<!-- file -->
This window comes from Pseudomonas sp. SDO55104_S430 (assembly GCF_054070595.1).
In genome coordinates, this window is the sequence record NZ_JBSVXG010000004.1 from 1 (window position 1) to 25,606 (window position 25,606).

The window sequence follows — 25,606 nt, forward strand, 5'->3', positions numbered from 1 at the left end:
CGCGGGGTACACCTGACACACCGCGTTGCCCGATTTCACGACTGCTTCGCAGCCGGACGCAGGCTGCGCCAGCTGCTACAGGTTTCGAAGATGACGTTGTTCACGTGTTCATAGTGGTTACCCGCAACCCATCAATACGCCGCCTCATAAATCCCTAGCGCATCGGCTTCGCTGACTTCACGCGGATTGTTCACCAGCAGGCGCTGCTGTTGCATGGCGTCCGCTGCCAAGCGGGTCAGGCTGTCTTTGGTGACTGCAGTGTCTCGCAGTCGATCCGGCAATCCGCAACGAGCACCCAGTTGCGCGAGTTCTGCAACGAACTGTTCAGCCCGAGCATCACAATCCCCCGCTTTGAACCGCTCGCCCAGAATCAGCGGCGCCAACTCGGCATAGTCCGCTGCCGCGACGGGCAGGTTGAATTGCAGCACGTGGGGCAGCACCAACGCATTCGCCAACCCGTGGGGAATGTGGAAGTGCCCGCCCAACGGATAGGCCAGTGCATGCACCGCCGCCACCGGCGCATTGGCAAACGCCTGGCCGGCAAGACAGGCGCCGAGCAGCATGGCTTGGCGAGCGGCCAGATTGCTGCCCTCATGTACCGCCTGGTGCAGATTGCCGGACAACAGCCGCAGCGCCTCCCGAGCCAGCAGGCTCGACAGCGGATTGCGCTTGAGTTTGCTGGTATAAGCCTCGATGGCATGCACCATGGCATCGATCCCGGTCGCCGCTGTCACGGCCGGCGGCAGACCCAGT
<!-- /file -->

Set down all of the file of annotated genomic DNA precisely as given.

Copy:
This window comes from Pseudomonas sp. SDO55104_S430 (assembly GCF_054070595.1).
In genome coordinates, this window is the sequence record NZ_JBSVXG010000004.1 from 1 (window position 1) to 25,606 (window position 25,606).

The window sequence follows — 25,606 nt, forward strand, 5'->3', positions numbered from 1 at the left end:
CGCGGGGTACACCTGACACACCGCGTTGCCCGATTTCACGACTGCTTCGCAGCCGGACGCAGGCTGCGCCAGCTGCTACAGGTTTCGAAGATGACGTTGTTCACGTGTTCATAGTGGTTACCCGCAACCCATCAATACGCCGCCTCATAAATCCCTAGCGCATCGGCTTCGCTGACTTCACGCGGATTGTTCACCAGCAGGCGCTGCTGTTGCATGGCGTCCGCTGCCAAGCGGGTCAGGCTGTCTTTGGTGACTGCAGTGTCTCGCAGTCGATCCGGCAATCCGCAACGAGCACCCAGTTGCGCGAGTTCTGCAACGAACTGTTCAGCCCGAGCATCACAATCCCCCGCTTTGAACCGCTCGCCCAGAATCAGCGGCGCCAACTCGGCATAGTCCGCTGCCGCGACGGGCAGGTTGAATTGCAGCACGTGGGGCAGCACCAACGCATTCGCCAACCCGTGGGGAATGTGGAAGTGCCCGCCCAACGGATAGGCCAGTGCATGCACCGCCGCCACCGGCGCATTGGCAAACGCCTGGCCGGCAAGACAGGCGCCGAGCAGCATGGCTTGGCGAGCGGCCAGATTGCTGCCCTCATGTACCGCCTGGTGCAGATTGCCGGACAACAGCCGCAGCGCCTCCCGAGCCAGCAGGCTCGACAGCGGATTGCGCTTGAGTTTGCTGGTATAAGCCTCGATGGCATGCACCATGGCATCGATCCCGGTCGCCGCTGTCACGGCCGGCGGCAGACCCAGT